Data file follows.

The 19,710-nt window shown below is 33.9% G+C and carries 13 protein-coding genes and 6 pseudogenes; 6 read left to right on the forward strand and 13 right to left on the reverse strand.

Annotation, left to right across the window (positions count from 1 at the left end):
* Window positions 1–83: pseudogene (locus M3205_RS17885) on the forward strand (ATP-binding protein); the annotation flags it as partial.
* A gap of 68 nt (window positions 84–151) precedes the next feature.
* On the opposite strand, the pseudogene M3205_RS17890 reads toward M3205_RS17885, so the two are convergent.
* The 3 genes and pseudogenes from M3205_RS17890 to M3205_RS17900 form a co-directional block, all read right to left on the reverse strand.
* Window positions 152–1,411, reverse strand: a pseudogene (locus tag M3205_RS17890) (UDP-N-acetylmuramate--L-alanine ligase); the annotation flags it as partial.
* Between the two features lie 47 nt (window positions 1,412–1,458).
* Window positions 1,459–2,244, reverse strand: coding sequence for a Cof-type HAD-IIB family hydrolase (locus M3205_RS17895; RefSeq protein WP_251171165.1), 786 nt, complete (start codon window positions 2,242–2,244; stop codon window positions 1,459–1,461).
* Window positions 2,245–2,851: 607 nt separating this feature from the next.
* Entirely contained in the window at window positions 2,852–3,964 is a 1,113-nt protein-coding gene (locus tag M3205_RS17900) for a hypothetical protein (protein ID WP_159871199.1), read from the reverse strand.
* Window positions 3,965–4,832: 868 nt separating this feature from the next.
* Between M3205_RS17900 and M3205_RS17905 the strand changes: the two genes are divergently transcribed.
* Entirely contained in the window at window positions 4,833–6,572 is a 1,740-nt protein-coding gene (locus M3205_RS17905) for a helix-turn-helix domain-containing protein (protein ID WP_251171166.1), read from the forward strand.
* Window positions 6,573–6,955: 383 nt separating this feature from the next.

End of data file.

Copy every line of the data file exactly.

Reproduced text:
The 19,710-nt window shown below is 33.9% G+C and carries 13 protein-coding genes and 6 pseudogenes; 6 read left to right on the forward strand and 13 right to left on the reverse strand.

Annotation, left to right across the window (positions count from 1 at the left end):
* Window positions 1–83: pseudogene (locus M3205_RS17885) on the forward strand (ATP-binding protein); the annotation flags it as partial.
* A gap of 68 nt (window positions 84–151) precedes the next feature.
* On the opposite strand, the pseudogene M3205_RS17890 reads toward M3205_RS17885, so the two are convergent.
* The 3 genes and pseudogenes from M3205_RS17890 to M3205_RS17900 form a co-directional block, all read right to left on the reverse strand.
* Window positions 152–1,411, reverse strand: a pseudogene (locus tag M3205_RS17890) (UDP-N-acetylmuramate--L-alanine ligase); the annotation flags it as partial.
* Between the two features lie 47 nt (window positions 1,412–1,458).
* Window positions 1,459–2,244, reverse strand: coding sequence for a Cof-type HAD-IIB family hydrolase (locus M3205_RS17895; RefSeq protein WP_251171165.1), 786 nt, complete (start codon window positions 2,242–2,244; stop codon window positions 1,459–1,461).
* Window positions 2,245–2,851: 607 nt separating this feature from the next.
* Entirely contained in the window at window positions 2,852–3,964 is a 1,113-nt protein-coding gene (locus tag M3205_RS17900) for a hypothetical protein (protein ID WP_159871199.1), read from the reverse strand.
* Window positions 3,965–4,832: 868 nt separating this feature from the next.
* Between M3205_RS17900 and M3205_RS17905 the strand changes: the two genes are divergently transcribed.
* Entirely contained in the window at window positions 4,833–6,572 is a 1,740-nt protein-coding gene (locus M3205_RS17905) for a helix-turn-helix domain-containing protein (protein ID WP_251171166.1), read from the forward strand.
* Window positions 6,573–6,955: 383 nt separating this feature from the next.